Questions on Fugue No. 2
Well-Tempered Clavier, Book I
by Johann Sebastian Bach
©1999 Timothy A. Smith

Your instructor may have referred you to this page with instructions to forward your answers to the following questions on the C minor fugue (Flash or Shockwave). To do this you will need to enter YOUR NAME and INSTRUCTOR'S EMAIL in the spaces provided. When you have answered all of the questions, punch the "Send to Instructor" button.

         YOUR NAME: 
INSTRUCTOR'S EMAIL: 
                    

  1. The subject of the C minor fugue is made of skips and steps. In terms of melodic contour, what is the relationship between the skip/step figures below?

    Fig. 2 is generated from Fig. 1 by retrogradation.
    Fig. 2 is generated from Fig. 1 by inversion.
    both of the above
    none of the above

  2. In terms of sheer repetition, the most important diminution in the fugue's subject involves:

    passing tones.
    neighbor tones.
    consonant skips.
    arpeggiations.

  3. If a structural reduction of the fugue's subject yields le-sol-fa, a similar reduction of the answer yields.

    • le-sol-fa transposed up a 5th.
    • downward continuation of the scale to the tonic.
    • the retrograde of le-sol-fa.

    none of the above
    one of the above
    two of the above
    all of the above

  4. In the context of a fugue, what is the term for a melody that accompanies the subject most every time it is heard?

    countersubject
    counterexposition
    free counterpoint
    stretto

  5. If triple counterpoint is like a Neapolitan ice-cream sandwich, double counterpoint is like:

    a banana split.
    playing leap-frog.
    bungee jumping.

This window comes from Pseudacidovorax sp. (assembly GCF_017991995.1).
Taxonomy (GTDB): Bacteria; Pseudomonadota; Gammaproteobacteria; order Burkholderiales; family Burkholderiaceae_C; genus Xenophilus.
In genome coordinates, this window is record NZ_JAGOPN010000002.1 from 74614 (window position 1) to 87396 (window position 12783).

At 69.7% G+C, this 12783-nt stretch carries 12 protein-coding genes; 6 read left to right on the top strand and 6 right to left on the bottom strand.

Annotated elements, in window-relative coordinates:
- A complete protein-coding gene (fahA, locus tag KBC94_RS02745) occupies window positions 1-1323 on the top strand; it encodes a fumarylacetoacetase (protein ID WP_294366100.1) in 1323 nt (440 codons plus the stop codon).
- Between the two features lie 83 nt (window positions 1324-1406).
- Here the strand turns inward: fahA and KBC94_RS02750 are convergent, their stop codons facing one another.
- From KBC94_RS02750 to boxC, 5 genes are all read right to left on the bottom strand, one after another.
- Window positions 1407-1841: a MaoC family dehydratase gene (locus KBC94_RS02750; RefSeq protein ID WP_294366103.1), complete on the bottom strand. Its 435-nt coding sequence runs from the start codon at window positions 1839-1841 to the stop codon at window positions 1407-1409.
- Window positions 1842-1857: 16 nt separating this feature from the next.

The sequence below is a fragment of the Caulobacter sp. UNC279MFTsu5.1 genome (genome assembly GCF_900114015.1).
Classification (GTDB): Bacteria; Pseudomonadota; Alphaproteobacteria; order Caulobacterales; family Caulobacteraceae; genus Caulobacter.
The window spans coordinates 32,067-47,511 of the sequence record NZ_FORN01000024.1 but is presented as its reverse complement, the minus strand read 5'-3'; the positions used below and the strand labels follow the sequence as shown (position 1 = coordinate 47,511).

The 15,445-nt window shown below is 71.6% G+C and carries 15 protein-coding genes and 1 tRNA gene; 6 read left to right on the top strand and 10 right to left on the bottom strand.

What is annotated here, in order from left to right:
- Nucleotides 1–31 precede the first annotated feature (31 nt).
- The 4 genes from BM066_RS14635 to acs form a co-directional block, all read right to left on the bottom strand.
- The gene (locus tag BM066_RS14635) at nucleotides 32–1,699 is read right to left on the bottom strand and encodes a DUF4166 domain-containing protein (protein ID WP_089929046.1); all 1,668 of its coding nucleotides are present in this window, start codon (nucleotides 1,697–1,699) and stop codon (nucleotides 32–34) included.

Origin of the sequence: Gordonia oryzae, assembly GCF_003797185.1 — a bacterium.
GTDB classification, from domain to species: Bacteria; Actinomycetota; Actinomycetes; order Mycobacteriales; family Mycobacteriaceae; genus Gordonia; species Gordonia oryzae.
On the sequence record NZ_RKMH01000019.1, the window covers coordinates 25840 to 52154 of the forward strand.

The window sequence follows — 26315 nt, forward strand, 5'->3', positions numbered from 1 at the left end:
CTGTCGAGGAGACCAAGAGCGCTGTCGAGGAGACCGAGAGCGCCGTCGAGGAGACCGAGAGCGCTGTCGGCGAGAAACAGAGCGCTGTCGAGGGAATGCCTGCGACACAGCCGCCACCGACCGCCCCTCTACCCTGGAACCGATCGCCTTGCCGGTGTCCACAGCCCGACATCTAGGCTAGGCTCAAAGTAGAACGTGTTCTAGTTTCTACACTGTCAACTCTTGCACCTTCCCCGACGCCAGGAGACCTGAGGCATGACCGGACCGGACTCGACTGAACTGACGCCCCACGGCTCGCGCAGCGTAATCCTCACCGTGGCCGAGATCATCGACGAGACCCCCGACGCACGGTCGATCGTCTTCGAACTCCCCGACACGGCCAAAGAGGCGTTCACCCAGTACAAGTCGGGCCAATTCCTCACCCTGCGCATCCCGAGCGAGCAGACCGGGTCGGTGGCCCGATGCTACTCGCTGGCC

turning summersaults on a trampoline.

  6. Invertible counterpoint facilitates:

    • the generation of longer works from shorter ideas.
    • continuous variation of textures.
    • motivic development without tedious repetition.

    none of the above
    one of the above
    two of the above
    all of the above

  7. Which statements about canon and sequence are true?

    • A canon requires only one voice, and repeats a pattern.
    • A sequence requires two voices to repeat a pattern.
    • A canonic sequence requires two voices and a repeating pattern.

    none of the above
    one of the above
    two of the above
    all of the above

  8. Detaching a subject's head from its tail is called:

    decapitation.
    fragmentation.
    inversion.
    canonic sequencing.

  9. Poor Dan is in a droop, is an example of:

    inversion.
    retrogradation.
    palindrome.
    canon.

  10. Measures 9-10 and 13-14 of this fugue employ techniques of:

    • melodic inversion.
    • retrogradation.
    • palindrome.

    none of the above
    one of the above
    two of the above
    all of the above
Don't forget to enter your name and instructor's email at the top of this page, then click the "Send to Instructor" button.